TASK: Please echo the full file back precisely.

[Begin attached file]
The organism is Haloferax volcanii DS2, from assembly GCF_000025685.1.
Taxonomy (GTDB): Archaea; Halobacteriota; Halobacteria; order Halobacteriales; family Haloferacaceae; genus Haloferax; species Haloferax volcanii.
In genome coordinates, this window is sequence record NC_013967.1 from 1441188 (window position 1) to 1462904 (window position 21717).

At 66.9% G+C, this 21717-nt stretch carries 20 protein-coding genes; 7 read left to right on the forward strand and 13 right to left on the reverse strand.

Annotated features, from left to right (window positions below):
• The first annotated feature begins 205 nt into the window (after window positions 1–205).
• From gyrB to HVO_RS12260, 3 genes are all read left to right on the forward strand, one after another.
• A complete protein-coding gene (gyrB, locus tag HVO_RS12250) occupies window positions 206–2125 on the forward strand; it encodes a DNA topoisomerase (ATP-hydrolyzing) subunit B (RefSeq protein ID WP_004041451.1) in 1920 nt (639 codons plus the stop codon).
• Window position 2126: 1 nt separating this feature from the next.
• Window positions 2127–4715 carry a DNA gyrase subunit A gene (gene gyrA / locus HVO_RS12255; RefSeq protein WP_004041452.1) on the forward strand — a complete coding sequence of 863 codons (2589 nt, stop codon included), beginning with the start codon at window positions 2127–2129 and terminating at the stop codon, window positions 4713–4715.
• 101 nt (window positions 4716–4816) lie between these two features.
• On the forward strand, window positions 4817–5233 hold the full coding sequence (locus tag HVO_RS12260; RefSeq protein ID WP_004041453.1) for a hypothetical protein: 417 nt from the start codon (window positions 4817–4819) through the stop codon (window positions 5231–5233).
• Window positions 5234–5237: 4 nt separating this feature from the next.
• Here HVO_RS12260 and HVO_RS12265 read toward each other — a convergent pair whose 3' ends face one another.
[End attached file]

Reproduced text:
The organism is Haloferax volcanii DS2, from assembly GCF_000025685.1.
Taxonomy (GTDB): Archaea; Halobacteriota; Halobacteria; order Halobacteriales; family Haloferacaceae; genus Haloferax; species Haloferax volcanii.
In genome coordinates, this window is sequence record NC_013967.1 from 1441188 (window position 1) to 1462904 (window position 21717).

At 66.9% G+C, this 21717-nt stretch carries 20 protein-coding genes; 7 read left to right on the forward strand and 13 right to left on the reverse strand.

Annotated features, from left to right (window positions below):
• The first annotated feature begins 205 nt into the window (after window positions 1–205).
• From gyrB to HVO_RS12260, 3 genes are all read left to right on the forward strand, one after another.
• A complete protein-coding gene (gyrB, locus tag HVO_RS12250) occupies window positions 206–2125 on the forward strand; it encodes a DNA topoisomerase (ATP-hydrolyzing) subunit B (RefSeq protein ID WP_004041451.1) in 1920 nt (639 codons plus the stop codon).
• Window position 2126: 1 nt separating this feature from the next.
• Window positions 2127–4715 carry a DNA gyrase subunit A gene (gene gyrA / locus HVO_RS12255; RefSeq protein WP_004041452.1) on the forward strand — a complete coding sequence of 863 codons (2589 nt, stop codon included), beginning with the start codon at window positions 2127–2129 and terminating at the stop codon, window positions 4713–4715.
• 101 nt (window positions 4716–4816) lie between these two features.
• On the forward strand, window positions 4817–5233 hold the full coding sequence (locus tag HVO_RS12260; RefSeq protein ID WP_004041453.1) for a hypothetical protein: 417 nt from the start codon (window positions 4817–4819) through the stop codon (window positions 5231–5233).
• Window positions 5234–5237: 4 nt separating this feature from the next.
• Here HVO_RS12260 and HVO_RS12265 read toward each other — a convergent pair whose 3' ends face one another.